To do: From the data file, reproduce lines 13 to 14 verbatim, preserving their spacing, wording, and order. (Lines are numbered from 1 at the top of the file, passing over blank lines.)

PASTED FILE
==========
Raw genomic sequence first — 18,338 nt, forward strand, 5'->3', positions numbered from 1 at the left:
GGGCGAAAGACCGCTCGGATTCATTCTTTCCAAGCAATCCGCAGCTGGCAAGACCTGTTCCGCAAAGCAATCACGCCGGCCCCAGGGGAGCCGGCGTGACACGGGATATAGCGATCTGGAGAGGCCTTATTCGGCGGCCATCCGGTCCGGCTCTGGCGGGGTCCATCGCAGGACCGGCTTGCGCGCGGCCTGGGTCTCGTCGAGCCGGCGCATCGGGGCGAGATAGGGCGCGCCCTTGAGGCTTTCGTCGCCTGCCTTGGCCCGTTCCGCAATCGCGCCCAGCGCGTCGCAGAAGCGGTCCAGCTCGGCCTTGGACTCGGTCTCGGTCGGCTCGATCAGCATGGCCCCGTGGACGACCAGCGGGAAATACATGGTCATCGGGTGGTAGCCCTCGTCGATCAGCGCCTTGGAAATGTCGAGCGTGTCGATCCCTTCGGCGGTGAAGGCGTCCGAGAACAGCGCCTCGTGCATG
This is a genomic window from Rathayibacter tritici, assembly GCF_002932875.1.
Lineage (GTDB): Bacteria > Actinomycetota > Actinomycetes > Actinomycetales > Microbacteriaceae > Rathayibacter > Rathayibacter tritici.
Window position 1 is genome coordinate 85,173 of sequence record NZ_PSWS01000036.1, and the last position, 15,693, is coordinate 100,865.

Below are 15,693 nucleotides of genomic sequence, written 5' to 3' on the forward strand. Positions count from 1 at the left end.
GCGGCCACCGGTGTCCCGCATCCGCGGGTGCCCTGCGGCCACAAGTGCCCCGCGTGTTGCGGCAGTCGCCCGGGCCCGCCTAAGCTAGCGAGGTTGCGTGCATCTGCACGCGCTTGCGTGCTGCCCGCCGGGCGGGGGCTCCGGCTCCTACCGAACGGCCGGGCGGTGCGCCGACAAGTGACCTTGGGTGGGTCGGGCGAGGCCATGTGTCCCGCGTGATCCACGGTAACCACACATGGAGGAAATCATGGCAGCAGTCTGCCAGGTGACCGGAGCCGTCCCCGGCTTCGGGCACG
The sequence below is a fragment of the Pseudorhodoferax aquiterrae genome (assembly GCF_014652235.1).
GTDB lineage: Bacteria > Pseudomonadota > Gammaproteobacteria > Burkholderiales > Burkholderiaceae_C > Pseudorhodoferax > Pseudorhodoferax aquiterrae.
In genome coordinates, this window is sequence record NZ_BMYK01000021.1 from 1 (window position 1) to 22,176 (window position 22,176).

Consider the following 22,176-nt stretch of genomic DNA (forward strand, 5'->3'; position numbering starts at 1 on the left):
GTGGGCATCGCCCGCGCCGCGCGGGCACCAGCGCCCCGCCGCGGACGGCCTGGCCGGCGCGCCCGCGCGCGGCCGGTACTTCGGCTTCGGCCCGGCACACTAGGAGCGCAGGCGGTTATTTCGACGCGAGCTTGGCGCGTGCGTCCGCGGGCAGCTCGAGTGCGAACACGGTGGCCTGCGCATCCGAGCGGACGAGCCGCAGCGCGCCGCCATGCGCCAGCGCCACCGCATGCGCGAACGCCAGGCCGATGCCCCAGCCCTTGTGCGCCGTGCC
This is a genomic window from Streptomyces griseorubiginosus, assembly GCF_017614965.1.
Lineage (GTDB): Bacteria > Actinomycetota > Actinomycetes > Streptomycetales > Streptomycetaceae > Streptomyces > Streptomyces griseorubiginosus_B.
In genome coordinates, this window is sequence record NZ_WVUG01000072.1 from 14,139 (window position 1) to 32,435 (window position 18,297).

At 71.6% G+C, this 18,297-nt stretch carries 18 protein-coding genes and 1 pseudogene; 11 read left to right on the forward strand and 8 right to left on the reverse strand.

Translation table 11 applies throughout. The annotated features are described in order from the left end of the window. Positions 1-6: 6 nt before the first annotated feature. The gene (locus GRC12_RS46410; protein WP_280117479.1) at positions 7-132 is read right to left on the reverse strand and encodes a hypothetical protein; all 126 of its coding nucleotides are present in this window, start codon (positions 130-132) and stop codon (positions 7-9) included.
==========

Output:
This is a genomic window from Streptomyces griseorubiginosus, assembly GCF_017614965.1.
Lineage (GTDB): Bacteria > Actinomycetota > Actinomycetes > Streptomycetales > Streptomycetaceae > Streptomyces > Streptomyces griseorubiginosus_B.